Oil price optimism grows, the man who thinks like Sherlock and why humans became monogamous

Technology Eye | April. 13, 2016

The heads of the world’s largest oil trading houses sought to draw a line under nearly two years of falling prices on Tuesday as Brent crude rose to its highest level this year. Vitol, Trafigura, Mercuria, Gunvor, Glencore and Castleton, which sell enough oil to meet almost a fifth of global demand — were all but unanimous in telling an FT conference in Lausanne that oil prices were unlikely to revisit the sub-$30 lows they hit in early January.

The collapse in the oil price has had an enormous impact on the corporate world — with surprising results that haven’t followed the path history might suggest. (FT)

In the news

IMF warns on global economy The “increasingly disappointing” world economy is facing the threat of a “synchronised slowdown” and mounting risks including another bout of financial market turmoil and a political backlash against globalisation, the International Monetary Fund has warned. In its semi-annual World Economic Outlook, the IMF on Tuesday reduced its global growth forecast for 2016 by 0.2 percentage points to 3.2 per cent, downgrading its expectations for a wide range of advanced and emerging economies. (FT)

The tiny trek to the stars Vast fleets of tiny space craft could hurtle at unprecedented speeds towards the nearest stars to search for extraterrestrial life under a new research project funded by a Russian entrepreneur and backed by Stephen Hawking. The Breakthrough Starshot initiative aims to accelerate “nanocraft”, made of a silicon chip and a sail, to up to 20 per cent of the speed of light. (FT)

Zuckerberg delivers political broadside In his most politically charged speech to date, the Facebook chief warned the world against turning inwards, including building walls and reducing trade and immigration . Mr Zuckerberg said the right path was to connect more, not less and to prioritise “hope over fear”. (FT)

UK steel’s day of reckoning Tata Steel is set to close down its UK arm if it is unable to negotiate a viable sale by May 28. The Indian group caused shockwaves at the end of March when it announced that it would sell its British division, either as a whole or in parts, after making substantial losses for several years. (FT)

China buys into US Chinese investment in the US hit a record $15bn last year and is set to reach twice that this year, despite calls for greater scrutiny and growing political sensitivities in Washington. (FT)

S Korea probes sex pills-for-votes claim Elderly men have allegedly been given erectile dysfunction drugs to buy their votes in legislative elections. The country goes to the polls today, with President Park Geun Hye’s Saenuri party expected to win a clear majority . (Yahoo, VOA)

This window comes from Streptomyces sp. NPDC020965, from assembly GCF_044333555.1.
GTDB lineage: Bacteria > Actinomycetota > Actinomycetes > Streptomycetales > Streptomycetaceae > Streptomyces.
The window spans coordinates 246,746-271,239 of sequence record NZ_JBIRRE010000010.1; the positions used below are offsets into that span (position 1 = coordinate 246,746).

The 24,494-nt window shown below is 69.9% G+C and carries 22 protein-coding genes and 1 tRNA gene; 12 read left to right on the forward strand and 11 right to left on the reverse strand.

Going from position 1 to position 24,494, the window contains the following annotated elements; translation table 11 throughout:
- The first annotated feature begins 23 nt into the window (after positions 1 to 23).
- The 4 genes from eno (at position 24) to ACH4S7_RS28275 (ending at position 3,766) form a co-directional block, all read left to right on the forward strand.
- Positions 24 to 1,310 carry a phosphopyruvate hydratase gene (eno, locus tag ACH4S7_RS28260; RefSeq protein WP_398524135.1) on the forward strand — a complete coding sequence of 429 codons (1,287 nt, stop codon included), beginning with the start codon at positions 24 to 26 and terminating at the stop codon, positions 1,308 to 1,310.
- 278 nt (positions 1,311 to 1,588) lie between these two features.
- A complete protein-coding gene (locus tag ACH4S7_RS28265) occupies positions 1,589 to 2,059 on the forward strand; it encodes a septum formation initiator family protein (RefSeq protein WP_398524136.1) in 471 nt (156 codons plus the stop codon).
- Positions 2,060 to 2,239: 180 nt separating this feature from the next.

Cat videos aren’t what they used to be BuzzFeed, known for its lists, irreverent content and fast-growing editorial operation, missed its revenue target for 2015 and has slashed its internal projections for 2016 by about half. (FT)

It's a big day for

US banks First-quarter earnings for the big US financial institutions kick off with traditional early bird JPMorgan Chase. (FT)

Food for thought

Don’t blame central banks for negative rates The FT’s Martin Wolf on controversial monetary policy : “A quarter of the world economy now suffers negative interest rates. This condition is as worrying as the policies themselves are unpopular.” (FT)

Your offshore funds David Cameron has been struggling to control the political fallout from revelations that he used to own shares in an offshore investment fund run by his late father. But any UK private investor who has ever bought an exchange-traded fund almost certainly owns a bit of “offshore wealth”. (FT)

Not a drop to drink Classified US diplomatic cables reveal how a growing water crisis in the Middle East further destabilised the region, helping spark the civil wars in Syria and Yemen — and just how worried global political and business leaders are that water shortages could spark unrest across the world. (Reveal)

The man who thinks like Sherlock If you struggle to remember your grocery list, it might be worth following the advice of Alex Mullen. In December, the American was crowned the world memory champion after he memorised a single pack of cards in 21.5 seconds. And he believes anyone can do it: “you just have to create a mind palace ”. (BBC)

What happens next in Iraq? The US-led coalition and Iraqi government have spent billions on defeating Isis and they have been winning, with 40 per cent of the territory the jihadi group once held back in government hands. But less effort has been put into planning the reconstruction of a country that the jihadi force has torn apart. (FT)

Why humans became monogamous New research suggests the shift away from polygamy to monogamy with the dawn of the agricultural age 10,000 years ago could be down to the impact of sexually transmitted infections in communities. (The Guardian)

Video of the day

Impact of Cameron’s tax disclosures Janan Ganesh and Frederick Studemann discuss the response from David Cameron, UK prime minister, to criticism over his financial affairs emerging from the so-called Panama Papers . (FT)

SOURCE: World Economic Forum

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